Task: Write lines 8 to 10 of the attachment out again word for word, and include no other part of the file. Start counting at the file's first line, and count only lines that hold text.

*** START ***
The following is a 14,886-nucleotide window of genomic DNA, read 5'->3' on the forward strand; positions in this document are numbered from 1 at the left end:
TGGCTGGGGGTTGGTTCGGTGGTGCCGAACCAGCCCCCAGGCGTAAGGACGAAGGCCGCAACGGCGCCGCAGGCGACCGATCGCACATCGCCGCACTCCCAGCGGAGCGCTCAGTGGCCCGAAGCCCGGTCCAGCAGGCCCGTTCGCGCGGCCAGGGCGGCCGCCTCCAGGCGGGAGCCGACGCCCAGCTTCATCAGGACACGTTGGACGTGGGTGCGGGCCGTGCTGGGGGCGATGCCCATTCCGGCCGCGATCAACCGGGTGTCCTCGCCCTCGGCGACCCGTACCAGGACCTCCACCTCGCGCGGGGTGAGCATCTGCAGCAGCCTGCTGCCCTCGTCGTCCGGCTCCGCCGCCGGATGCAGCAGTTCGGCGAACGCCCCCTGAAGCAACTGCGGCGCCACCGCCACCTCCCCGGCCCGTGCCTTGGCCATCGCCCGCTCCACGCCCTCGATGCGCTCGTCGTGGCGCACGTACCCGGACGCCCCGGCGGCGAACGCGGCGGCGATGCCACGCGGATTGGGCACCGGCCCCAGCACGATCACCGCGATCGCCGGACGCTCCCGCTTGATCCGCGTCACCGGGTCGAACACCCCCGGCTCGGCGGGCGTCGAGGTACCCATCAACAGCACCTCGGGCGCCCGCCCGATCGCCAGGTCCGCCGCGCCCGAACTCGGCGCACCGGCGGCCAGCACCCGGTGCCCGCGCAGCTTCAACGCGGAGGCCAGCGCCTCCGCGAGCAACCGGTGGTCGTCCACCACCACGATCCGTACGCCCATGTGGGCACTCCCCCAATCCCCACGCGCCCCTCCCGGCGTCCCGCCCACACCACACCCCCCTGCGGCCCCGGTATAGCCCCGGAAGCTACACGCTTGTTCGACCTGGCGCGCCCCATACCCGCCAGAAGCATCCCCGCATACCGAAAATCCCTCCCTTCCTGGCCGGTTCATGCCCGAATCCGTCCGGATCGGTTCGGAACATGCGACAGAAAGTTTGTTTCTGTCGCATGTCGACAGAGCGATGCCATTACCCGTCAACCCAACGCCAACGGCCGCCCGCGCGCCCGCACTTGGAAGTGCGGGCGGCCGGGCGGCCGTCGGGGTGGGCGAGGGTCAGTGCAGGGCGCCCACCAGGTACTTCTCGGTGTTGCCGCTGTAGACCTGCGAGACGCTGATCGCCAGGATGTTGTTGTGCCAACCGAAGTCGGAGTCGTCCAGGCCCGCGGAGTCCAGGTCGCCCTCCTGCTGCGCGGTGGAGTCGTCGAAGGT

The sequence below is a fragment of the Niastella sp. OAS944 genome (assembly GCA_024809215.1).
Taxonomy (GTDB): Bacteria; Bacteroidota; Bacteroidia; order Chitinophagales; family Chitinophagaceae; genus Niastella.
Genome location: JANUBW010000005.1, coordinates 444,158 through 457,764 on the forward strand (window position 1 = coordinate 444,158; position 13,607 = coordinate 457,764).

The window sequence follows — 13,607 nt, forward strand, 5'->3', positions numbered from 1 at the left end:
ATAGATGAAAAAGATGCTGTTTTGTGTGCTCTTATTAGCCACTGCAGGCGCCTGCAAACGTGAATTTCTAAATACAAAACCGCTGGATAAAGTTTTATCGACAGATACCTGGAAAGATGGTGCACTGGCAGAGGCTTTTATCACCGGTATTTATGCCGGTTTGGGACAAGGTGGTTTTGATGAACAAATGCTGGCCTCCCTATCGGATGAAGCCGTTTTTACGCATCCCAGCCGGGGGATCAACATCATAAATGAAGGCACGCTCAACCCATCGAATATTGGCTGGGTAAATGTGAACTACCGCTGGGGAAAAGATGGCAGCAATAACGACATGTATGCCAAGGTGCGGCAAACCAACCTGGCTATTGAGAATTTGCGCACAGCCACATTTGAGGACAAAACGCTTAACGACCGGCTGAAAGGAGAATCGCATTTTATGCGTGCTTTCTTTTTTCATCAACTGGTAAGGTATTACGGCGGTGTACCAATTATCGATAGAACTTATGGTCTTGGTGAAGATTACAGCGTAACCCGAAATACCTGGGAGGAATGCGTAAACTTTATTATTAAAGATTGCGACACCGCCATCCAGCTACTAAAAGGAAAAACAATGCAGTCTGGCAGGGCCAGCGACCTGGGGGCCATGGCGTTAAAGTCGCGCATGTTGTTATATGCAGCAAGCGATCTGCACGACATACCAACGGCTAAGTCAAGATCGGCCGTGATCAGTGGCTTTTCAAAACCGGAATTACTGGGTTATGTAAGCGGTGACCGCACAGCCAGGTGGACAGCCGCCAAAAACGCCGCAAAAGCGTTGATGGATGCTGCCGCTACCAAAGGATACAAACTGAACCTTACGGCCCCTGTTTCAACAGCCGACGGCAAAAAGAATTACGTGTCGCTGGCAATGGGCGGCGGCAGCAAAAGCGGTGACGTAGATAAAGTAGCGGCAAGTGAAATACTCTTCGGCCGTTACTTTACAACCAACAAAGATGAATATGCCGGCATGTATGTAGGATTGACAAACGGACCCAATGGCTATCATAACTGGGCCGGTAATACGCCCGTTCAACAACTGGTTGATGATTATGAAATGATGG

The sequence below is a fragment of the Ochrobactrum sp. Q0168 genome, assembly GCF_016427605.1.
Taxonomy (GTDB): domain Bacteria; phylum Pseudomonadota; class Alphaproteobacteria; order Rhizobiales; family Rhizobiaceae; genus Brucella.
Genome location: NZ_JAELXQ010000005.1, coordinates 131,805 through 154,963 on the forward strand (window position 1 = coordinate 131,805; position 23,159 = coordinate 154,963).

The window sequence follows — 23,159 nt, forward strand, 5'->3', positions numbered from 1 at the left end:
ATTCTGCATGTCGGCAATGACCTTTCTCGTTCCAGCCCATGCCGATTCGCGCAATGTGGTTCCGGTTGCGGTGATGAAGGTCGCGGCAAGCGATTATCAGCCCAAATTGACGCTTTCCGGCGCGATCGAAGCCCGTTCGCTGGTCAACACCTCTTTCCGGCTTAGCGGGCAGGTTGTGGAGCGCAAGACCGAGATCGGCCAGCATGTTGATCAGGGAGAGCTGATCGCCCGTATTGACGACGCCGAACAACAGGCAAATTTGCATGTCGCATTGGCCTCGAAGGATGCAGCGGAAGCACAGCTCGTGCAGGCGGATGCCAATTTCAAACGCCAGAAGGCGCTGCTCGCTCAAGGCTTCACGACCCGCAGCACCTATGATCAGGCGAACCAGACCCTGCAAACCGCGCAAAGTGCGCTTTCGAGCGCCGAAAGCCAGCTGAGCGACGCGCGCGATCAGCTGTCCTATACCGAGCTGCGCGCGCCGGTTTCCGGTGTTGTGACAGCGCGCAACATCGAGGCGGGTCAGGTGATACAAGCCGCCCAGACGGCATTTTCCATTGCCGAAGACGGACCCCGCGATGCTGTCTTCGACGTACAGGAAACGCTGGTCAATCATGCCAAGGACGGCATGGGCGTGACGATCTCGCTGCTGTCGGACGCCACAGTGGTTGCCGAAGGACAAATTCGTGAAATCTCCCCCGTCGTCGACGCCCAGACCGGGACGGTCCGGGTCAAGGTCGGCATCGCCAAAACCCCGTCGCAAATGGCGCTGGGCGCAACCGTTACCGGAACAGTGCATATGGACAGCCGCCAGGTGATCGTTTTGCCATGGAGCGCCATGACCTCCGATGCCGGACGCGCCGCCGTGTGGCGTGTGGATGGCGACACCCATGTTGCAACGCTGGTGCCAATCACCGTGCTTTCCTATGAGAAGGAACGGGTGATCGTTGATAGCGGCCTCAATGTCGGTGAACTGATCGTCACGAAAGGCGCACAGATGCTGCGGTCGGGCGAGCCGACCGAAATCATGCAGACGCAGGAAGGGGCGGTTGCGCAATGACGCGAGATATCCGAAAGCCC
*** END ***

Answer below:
The sequence below is a fragment of the Ochrobactrum sp. Q0168 genome, assembly GCF_016427605.1.
Taxonomy (GTDB): domain Bacteria; phylum Pseudomonadota; class Alphaproteobacteria; order Rhizobiales; family Rhizobiaceae; genus Brucella.
Genome location: NZ_JAELXQ010000005.1, coordinates 131,805 through 154,963 on the forward strand (window position 1 = coordinate 131,805; position 23,159 = coordinate 154,963).